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Business checklist: April 2012 tax and legal changes

Kept in the dark about tax changes - head in a boxEvery April sees a raft of tax changes for you, your firm and your staff, while employment law will also dominate the business agenda. We explain what changed in April 2012.

Legal changes from April 2012

New unfair dismissal rules

What changed?

Some employees now need a longer time of service with you before they can claim for unfair dismissal. New employees who start work with you will need to put in two years’ work before they can claim for unfair dismissal. Rules for your existing staff haven't changed — they can still claim after a year.

When did it come in?

6 April 2012

What action should I take?

  • Distinguish between those employees the new law applies to, and those to whom it doesn’t apply.
  • Bear in mind that while an employee you dismiss may not have worked long enough to bring an unfair dismissal claim, he or she may have the chance to bring a discrimination claim.
  • Get legal advice if you are in doubt about where you stand.

Reporting accidents at work

What changed?

New Reporting of Injuries, Diseases and Dangerous Occurrences Regulations (RIDDOR) rules have changed the reporting requirement for injuries so that only accidents resulting in incapacitation for more than seven days must be reported. Employers have 15 days to file the report, not including the day of the accident. Firms must still record accidents resulting in incapacitation for more than three days.

When did it come in?

6 April 2012

What action should I take?

  • Tell staff responsible for reporting accidents about the new system.
  • Update your health & safety policies and procedures.
  • Don’t forget that failure to report an accident is a criminal offence.

Website ‘cookie’ laws

Perhaps the most important change was the EU law on website cookies. If you have a website and you did nothing, there is a high chance that you will be breaking the law. Read a summary of the practical steps you can take to comply, here.

Tax changes from April 2012

Personal allowances

Personal allowances for the under-65s rose by £630 to £8,105; the 20% basic tax rate limit decreased by £630 to £34,370 to balance out this increase — higher-rate tax payers now pay 40% at £34,371.

When did it come in?
6 April 2012

What action should I take?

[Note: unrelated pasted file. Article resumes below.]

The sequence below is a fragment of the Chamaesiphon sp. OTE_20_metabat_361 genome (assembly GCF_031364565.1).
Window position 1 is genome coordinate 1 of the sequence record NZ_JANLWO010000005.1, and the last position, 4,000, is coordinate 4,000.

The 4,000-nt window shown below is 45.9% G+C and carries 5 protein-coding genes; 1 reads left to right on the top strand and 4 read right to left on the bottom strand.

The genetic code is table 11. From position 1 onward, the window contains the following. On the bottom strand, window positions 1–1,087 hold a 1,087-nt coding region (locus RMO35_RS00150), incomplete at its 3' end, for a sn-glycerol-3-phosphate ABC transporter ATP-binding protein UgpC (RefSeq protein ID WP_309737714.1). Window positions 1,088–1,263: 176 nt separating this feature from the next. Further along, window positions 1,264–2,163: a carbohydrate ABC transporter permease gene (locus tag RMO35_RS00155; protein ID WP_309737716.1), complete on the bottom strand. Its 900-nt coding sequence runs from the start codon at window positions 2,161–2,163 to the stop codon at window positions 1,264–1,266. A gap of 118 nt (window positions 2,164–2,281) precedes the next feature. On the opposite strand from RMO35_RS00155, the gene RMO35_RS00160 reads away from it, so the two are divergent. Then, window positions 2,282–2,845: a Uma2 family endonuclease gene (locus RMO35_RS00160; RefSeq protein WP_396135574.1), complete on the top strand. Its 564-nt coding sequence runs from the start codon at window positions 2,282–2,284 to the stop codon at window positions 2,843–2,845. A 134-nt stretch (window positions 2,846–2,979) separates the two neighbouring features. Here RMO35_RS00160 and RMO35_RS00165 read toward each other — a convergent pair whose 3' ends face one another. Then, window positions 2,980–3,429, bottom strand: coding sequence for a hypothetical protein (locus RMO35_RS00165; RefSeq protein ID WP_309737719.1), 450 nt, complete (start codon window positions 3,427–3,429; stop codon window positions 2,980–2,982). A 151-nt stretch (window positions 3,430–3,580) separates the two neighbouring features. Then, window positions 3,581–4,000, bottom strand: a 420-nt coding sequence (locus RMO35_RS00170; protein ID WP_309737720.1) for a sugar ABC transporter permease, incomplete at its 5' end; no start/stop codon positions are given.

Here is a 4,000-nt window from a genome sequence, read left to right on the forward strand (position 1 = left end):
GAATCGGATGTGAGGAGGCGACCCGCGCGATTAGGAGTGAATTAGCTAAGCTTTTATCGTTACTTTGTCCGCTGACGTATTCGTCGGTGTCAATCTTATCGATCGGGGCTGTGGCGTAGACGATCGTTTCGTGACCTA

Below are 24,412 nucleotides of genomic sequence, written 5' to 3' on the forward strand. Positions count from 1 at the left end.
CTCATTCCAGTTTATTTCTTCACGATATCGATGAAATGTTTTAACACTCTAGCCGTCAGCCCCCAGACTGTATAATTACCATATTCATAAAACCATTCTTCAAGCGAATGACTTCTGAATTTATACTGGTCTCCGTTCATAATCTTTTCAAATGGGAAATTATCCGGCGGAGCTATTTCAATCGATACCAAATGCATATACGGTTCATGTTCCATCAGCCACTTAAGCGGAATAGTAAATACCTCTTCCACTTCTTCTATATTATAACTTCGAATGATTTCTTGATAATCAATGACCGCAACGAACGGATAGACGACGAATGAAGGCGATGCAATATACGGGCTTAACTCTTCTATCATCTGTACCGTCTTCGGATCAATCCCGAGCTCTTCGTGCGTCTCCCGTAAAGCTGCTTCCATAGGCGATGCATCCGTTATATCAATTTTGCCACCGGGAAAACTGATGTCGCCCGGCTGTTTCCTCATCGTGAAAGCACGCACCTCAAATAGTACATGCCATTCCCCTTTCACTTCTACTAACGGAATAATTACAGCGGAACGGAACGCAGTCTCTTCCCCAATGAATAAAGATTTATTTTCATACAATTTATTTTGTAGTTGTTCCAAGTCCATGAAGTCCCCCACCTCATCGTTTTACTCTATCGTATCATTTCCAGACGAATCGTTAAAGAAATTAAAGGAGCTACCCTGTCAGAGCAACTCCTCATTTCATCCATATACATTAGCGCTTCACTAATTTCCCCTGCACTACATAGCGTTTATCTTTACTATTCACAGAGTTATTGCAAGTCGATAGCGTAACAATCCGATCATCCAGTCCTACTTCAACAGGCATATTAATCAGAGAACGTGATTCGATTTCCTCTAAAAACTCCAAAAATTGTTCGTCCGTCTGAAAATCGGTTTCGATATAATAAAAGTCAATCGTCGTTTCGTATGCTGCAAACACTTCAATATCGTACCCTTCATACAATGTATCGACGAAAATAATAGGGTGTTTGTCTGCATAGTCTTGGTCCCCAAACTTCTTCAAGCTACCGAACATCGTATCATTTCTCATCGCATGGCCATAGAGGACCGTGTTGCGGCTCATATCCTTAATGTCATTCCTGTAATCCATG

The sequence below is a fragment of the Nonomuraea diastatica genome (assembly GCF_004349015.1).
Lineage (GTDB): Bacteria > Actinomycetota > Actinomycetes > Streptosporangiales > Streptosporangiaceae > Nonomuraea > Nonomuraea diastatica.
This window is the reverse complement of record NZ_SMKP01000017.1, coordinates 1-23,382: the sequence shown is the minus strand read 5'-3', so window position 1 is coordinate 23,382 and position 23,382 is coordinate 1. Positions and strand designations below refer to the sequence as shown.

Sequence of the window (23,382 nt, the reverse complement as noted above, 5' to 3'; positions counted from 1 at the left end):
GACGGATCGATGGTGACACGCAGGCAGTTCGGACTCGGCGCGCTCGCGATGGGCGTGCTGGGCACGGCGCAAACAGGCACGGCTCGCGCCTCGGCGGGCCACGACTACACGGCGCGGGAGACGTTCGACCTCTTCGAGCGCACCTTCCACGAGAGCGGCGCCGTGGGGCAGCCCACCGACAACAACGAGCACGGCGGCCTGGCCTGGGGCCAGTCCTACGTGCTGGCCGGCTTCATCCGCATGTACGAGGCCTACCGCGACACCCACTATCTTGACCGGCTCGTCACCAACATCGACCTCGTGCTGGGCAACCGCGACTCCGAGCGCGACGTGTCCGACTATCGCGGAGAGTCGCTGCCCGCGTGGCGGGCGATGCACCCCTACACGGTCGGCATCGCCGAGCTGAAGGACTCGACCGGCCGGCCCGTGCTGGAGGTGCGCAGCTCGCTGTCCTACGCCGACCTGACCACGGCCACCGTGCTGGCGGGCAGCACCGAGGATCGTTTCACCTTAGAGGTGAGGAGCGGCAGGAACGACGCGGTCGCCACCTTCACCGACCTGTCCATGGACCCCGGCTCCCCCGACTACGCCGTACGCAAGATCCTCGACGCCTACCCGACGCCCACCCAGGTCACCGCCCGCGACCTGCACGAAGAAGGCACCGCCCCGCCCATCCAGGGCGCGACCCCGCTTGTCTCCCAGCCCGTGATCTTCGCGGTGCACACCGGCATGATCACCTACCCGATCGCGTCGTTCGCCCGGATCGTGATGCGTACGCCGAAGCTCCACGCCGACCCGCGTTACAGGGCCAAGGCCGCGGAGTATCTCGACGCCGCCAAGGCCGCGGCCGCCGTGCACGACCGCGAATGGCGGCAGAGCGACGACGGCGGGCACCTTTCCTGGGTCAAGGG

• Make the most of your money by increasing your pension contributions and gift aid donations, as you only pay basic rate tax on both these.

Corporation tax

The small companies rate of corporation tax was held at 20%. However, the main rate of corporation tax was cut by an additional 1% to 24% from April 2112. Further planned cuts will also go ahead and bring the corporation tax rate down to 22% by 2014.

The 100% Annual Investment Allowance (AIA) on expenditure was cut from £100,000 to £25,000. And a capital allowances loophole was closed: the taxman brought forward the closure of a loophole which allowed businesses to accelerate capital allowances claims for plant and machinery and obtain advantageous early tax relief.

When did it come in?

Corporation tax — 6 April 2012

AIA — 1 April 2012 for businesses that pay Corporation tax and 6 April 2012 for businesses that pay income tax.

Note: It was announced in The Chancellor's Autumn statement that the Annual Investement Allowance will be increased (subject to legislation) to  £250,000 per year commencing 1 January 2013.

What action should I take?

  • The AIA allowance only affects you if you plan to invest in plant or machinery.
  • If you are an unincorporated business such as a sole trader, you may well suffer the effect of reductions to capital allowances without the benefit of the good rate of corporation tax.
  • Ask your accountant if a tax-motivated incorporation would benefit you.

Tax breaks to stop on eco-cars: relief ends in March 2013

When does it come in?
1 April 2013

What action should I take?

  • Don’t forget you can only take advantage of the 100% first year allowance for very low emission cars (with CO2 emissions of less than 110 g/km) before 1 April 2013.
  • If your company is replacing vehicles in its fleet, check out eco-cars. Over 120 eligible cars, from city cars to family estates and MPVs, are now on sale in the UK.
  • Consider an electric van — under the Plug-in Grant, buyers of new electric vans can get 20% off the cost price (up to £8,000). The dealer checks you are eligible and gives you the discount when you pay.

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